INGREDIENTS

  • 2-4 cucumbers
  • salt
  • Chili oil or toasted sesame oil
  • rice vinegar (optional)

Add-ons: toasted sesame seeds, scallions, garlic, red pepper flakes

PREPARATION

  1. Smash the cucumbers, one at a time, using a rolling pin. Smash on one side, flip, and smash on the other.
  2. Tear cucumbers into chunks, place in a colander, and salt. Let drain for 10 minutes.
  3. Drizzle with the oil and add any other additional flavorings to taste.

Watch this fun Bon Appetit video for a visual recipe.

 

Quinoa Tabbouleh

This twist on the classic Middle Eastern salad is delicious using quinoa but you can also use the traditional grain, bulger. This is one of those dishes that just taste better the longer the flavors meld so make a large batch and eat it all week!

INGREDIENTS

  • 1 cup quinoa, rinsed well
  • 1/2 teaspoon kosher salt plus more
  • 2 tablespoon fresh lemon juice
  • 1 garlic clove, minced
  • 1/2 cup extra-virgin olive oil
  • Freshly ground black pepper
  • 1 cucumber
  • 1 pint cherry tomatoes, halved
  • 2/3 cup chopped flat-leaf parsley
  • 1/2 cup chopped fresh mint
  • Scallions, thinly sliced

PREPARATION

  1. Bring quinoa, 1/2 teaspoon salt, and 1 1/4 cups water to a boil in a medium saucepan over high heat.
  2. Reduce heat to medium-low, cover, and simmer until quinoa is tender, about 10 minutes.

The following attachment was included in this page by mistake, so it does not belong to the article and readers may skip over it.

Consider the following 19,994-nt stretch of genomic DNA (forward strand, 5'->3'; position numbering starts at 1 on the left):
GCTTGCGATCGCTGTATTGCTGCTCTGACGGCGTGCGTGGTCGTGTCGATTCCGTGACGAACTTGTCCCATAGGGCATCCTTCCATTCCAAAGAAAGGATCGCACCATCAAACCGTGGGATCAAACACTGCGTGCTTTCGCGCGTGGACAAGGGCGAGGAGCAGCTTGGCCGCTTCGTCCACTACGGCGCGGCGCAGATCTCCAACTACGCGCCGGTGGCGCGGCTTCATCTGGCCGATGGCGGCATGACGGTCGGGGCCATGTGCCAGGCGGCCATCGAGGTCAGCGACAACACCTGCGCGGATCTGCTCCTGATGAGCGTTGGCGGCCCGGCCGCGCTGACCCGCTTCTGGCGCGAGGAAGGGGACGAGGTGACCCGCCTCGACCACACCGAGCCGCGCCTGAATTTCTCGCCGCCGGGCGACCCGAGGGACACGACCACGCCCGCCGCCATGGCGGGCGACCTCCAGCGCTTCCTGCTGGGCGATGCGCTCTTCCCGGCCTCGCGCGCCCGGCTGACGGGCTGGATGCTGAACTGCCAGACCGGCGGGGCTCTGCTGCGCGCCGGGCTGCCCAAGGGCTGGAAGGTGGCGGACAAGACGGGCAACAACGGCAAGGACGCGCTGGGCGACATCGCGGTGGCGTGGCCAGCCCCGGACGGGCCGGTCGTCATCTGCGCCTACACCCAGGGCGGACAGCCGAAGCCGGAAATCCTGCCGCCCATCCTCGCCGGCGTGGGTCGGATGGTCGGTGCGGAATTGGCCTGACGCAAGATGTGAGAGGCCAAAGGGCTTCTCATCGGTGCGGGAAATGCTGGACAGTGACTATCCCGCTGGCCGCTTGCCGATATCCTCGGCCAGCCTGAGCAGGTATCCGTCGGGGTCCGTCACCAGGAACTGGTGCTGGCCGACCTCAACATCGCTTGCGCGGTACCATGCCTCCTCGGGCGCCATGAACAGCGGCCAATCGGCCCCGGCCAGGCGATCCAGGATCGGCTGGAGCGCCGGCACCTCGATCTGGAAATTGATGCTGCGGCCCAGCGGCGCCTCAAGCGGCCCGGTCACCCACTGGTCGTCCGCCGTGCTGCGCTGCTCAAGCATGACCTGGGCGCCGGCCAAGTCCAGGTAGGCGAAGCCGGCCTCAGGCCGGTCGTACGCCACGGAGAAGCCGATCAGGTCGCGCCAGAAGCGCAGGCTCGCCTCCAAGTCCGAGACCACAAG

3. Remove from heat and let stand, covered, for 5 minutes. Fluff with a fork.
  4. Meanwhile, whisk lemon juice and garlic in a small bowl. Gradually whisk in olive oil. Season dressing to taste with salt and pepper.
  5. Spread out quinoa on a large rimmed baking sheet; let cool. Transfer to a large bowl; mix in 1/4 cup dressing.
  6. Add cucumber, tomatoes, herbs, and scallions to bowl with quinoa; toss to coat. Season to taste with salt and pepper. Drizzle remaining dressing over.

Read More: Epicurious

 

Coleslaw with Mint and Golden Raisins

This is one of my go to salads. The mint is so fresh and the raisins add a hint of sweetness. Make a day ahead to let the raisins plum up and for the flavors to meld. Quantities are flexible depending on how you like your coleslaw. Season to taste.

INGREDIENTS

  • Green or Red Cabbage
  • Mayonnaise (or veganaise)
  • Fresh Mint
  • Golden Raisins

PREPARATION

  1. Chop Cabbage into long, thin strips. Chop mint.
  2. In a large bowl, mix cabbage, mint, and golden raisins.
  3. Add enough mayonnaise to coat. Enjoy!

2016 CSA – Week 4: Cooking with Recipes

CSA Week 4 Graphic

CSA Newsletter – Week 4


Cooking with Recipes